When the candidates got together Tuesday night, there was respectful debate, agreement on many issues and strict following of the predetermined rules. Obviously, we refer not to the embarrassing presidential debate, but rather to the Board of Education Candidates Forum hosted by the Community Media Center of Carroll County and the Times.
The candidates — Stephanie R. Brooks, Virginia R. Harrison, Marsha B. Herbert and Donna SIvigny — gave statements and fielded questions focusing mainly on the Carroll County Public Schools response to COVID-19 and the school system’s future. It was a congenial hour with two challengers trying to articulate subtle contrasts and mild criticism while also largely praising the work of the board and two incumbents emphasizing their experience and record while conceding things haven’t been perfect during a most challenging time.
The forum gave voters a chance to assess the field for the two board seats at stake. The decision likely comes down not to dissecting the differences of each candidate, but rather to whether voters have been satisfied or dissatisfied with the BOE’s performance and seek continuation or change. Election Day might well be a two-for-Tuesday, with both incumbents or both challengers winning.
Regarding how CCPS has navigated the pandemic, Herbert and Sivigny noted that the county was among the first to return to any form of learning in the spring, that teachers have worked diligently to improve online learning this fall and that Carroll was the first system to set a date for returning to school buildings in hybrid format. Neither Harrison nor Brooks seemed to find fault with any of that, although Harrison did note that she is “really concerned about the health of the children” and she cautioned the school board, “don’t rush into it.” Brooks promoted the idea of using a pilot school, where students could be appropriately distanced, to come back Monday through Friday before trying to bring all others back fully.
While he consensus is clearly that students do better in a classroom setting, we were heartened that all the candidates said some aspects of online learning will be a part of CCPS long after the pandemic is gone. Brooks went a bit further, saying “there are children that are going to do better in a virtual setting,” and that learning online could help those with ADHD or temporary mobility issues after surgery.
The incumbents and Brooks all said they supported starting high school sports as soon as possible, that it can be safe if proper precautions are taken, while Harrison said she was “a little leery. I worry so much about the health of the kids."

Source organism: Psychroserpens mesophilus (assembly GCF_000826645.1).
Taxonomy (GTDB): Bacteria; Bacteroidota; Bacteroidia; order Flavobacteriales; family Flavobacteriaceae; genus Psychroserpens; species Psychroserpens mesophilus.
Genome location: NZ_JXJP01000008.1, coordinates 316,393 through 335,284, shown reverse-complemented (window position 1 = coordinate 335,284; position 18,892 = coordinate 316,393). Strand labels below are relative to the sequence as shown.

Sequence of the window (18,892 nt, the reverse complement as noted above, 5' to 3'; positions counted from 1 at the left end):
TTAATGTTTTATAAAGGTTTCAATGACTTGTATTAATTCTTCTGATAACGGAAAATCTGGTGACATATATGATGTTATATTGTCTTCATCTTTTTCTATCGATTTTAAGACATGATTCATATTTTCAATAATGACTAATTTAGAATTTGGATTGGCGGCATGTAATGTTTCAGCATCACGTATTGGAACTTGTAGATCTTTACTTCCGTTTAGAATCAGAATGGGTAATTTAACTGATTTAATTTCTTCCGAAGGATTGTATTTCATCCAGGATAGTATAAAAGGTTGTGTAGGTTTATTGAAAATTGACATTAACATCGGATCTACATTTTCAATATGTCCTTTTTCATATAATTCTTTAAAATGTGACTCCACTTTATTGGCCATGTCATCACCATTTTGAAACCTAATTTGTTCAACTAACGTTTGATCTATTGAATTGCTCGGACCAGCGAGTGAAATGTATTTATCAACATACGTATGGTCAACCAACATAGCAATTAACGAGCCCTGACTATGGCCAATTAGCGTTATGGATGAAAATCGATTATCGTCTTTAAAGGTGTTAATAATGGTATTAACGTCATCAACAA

Some educators have been critical of the board for first wanting to require and eventually “strongly encouraging” them to teach from school building during virtual learning. The incumbents said they didn’t think that criticism was fair, expressing appreciation for the job the teachers have done. Brooks said, “Knowing that there’s almost 200 teachers who are looking to be on some sort of leave in the near future, I think that that actually speaks volumes to the disrespect that they’re feeling." Harrison followed with: “I believe that we need to show the teachers a lot more respect and to really listen to what they’re saying, because when you sit on a board, the view is a lot different than when you sit in the classroom.”
Brooks noted that she understands private schools are seeing “record numbers” of enrollment and Herbert conceded that the number of students who are no longer enrolled would translate to “$7 or $8 million" in funding. Both agreed resources will be needed to ensure that every student will be able to recoup the learning loss of the past, pandemic-filled six months. Sivigny said “local assessment” will be a key tool for understanding where students are academically as well as emotionally.
When the topic turned to building utilization, no one expressed support for closing schools or for comprehensive redistricting, although Sivigny and Brooks both said targeted redistricting, particularly in the Freedom area of Carroll, was needed. The incumbents talked about how proud they were that the Carroll County Career and Tech Center renovation project is underway and that the plan to replace 84-year-old East Middle School is moving forward. But Brooks said, “The big goal right now is to make sure we don’t let any other schools get to the point of East Middle School.”
When asked about their top priorities if elected, all touched on students' post-pandemic recovery, and then diverged somewhat. “To get our teachers at a scale competitive with other teachers is really crucial,” Harrison said. Said Herbert: “We need to follow our strategic plan. We made a new equity policy. We need to follow that." “Access,” Sivigny said, noting access issues were already present for free and reduced meals students, special education students and career and tech students and that COVID-19 has “exacerbated that.” Concluded Brooks: “First thing we’re going to have to look at is the budget. ... From there, I’d really like to see better support for our students and our teachers.”
Televised live by the Community Media Center, the forum can be viewed online.